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Despite Economic Downturn, Americans Continue to Shower Dollars on Pets

The declining economy has discouraged many Americans from spending money on anything, even on the pets so many people in the United States love. But consumer research shows Americans still are spending on average $1,000 a year on their beloved animal companions.

Some Americans are willing to pay a dog walker $26 a day, per dog. In fact, Americans' love affair with their pets costs a total of $41 billion a year, according to a U.S. consumer research company - double what they spent a decade ago.

While there are reports many Americans, facing economic difficulties, have given up their dogs and cats, Silvia Fubini is not one of them.

"I think it is kind of the reverse," she says. "I think people will often use their last money to make sure their pets are taken care of."

In fact, she was at a local pet store on Valentine's Day, looking to adopt a second cat to keep her and her dog company. Fubini admits that some can go overboard, such as her own sister, who she says has 65 dogs and 10 cats.

An Associated Press poll found that one in seven pet owners in America reported spending less on their pets since the recession began last year. But Vince Malanphy, director of a PetSmart store, detects another trend in these times.

"We see a lot of people saving money by staying home more. So, since they are home more, they want some companionship, and we are seeing more people coming to our store and adopting cats and dogs."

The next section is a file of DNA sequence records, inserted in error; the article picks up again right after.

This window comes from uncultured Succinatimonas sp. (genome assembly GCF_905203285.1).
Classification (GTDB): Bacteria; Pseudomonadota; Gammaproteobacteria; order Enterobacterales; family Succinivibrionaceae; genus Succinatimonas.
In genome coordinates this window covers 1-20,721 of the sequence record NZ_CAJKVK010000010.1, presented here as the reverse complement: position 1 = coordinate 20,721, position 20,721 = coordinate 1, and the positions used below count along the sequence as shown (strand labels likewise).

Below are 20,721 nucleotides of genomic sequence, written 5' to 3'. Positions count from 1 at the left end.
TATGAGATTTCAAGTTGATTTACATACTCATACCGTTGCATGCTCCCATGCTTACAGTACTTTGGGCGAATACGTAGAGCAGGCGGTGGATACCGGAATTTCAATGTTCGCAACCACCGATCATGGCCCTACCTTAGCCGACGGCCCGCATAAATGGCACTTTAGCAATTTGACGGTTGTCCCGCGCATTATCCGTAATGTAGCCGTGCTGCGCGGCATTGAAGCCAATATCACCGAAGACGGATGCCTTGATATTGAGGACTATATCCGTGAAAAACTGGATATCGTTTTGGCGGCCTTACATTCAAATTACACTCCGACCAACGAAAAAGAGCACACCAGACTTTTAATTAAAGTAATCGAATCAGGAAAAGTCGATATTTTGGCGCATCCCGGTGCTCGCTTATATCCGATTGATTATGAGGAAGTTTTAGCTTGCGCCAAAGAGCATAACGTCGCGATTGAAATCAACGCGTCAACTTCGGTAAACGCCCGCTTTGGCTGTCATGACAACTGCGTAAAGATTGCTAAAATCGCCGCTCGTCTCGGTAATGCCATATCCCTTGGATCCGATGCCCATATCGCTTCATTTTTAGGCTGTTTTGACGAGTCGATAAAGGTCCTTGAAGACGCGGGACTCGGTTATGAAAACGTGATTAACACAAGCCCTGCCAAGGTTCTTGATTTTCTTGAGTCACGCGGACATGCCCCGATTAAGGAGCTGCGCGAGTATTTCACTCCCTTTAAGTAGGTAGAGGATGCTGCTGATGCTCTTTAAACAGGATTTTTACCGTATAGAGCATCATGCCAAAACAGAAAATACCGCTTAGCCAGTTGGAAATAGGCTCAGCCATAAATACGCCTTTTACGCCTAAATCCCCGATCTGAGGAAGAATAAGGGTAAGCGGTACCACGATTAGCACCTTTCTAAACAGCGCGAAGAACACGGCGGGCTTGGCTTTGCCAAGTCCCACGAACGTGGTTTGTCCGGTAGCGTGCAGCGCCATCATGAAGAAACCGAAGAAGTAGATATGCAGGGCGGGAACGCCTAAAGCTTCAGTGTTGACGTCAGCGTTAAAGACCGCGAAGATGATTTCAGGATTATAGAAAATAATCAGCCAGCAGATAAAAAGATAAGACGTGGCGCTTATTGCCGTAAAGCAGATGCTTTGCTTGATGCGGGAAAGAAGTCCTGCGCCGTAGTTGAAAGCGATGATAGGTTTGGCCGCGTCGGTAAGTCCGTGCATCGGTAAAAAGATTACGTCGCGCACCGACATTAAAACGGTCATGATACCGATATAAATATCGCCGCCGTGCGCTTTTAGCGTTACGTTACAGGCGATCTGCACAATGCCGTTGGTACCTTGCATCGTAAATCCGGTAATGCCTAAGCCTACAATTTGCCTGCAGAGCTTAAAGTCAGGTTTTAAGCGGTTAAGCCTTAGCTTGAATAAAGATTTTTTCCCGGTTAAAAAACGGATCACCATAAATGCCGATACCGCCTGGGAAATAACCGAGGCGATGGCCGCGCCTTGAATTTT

Malanphy's store provides a variety of services for "pet parents," such as "doggy day camp." At PetSmart, the largest American pet store chain, there is also veterinary care and grooming available.

When owners are out of town, they can indulge their pets in private suites in "PetsHotel" - spoiling them with ice cream, with raised platform beds and televisions tuned to the Animal Planet Network.

And there is "phone bone," so that the absent own can talk to their pets. The price - $41 a night for this suite.

Retired school teacher Felicity Olaf explains why so many Americans are willing to shower such attention and money on their beloved pets.

"They say that when you are petting a dog and having a dog near you, it lowers your blood pressure. And they have proven that in universities - that they are very good for old people. They calm them down and they make them happy."

According to a national survey by American Pet Products Association, Americans own about 75 million dogs and 88 million cats. There is a pet in six out of every 10 households - and not just cats and dogs.

Richard Parsons owns "Friendly Feathers," where he sells pet birds.

"I have people that have 50 pet birds in their homes. So, bird people are pretty fanatical," he says. "Some people spend as much as $30,000 on hand-fed [birds]."

At PetSmart, they say there has been a rise in the ownership of a variety of exotic reptiles - including huge snakes - and small pets like hamsters, guinea pigs, chinchillas and tropical fish.

The love and affection that Americans of all ages shower on their favorite animals does not appear to have diminished in the face of hard economic times.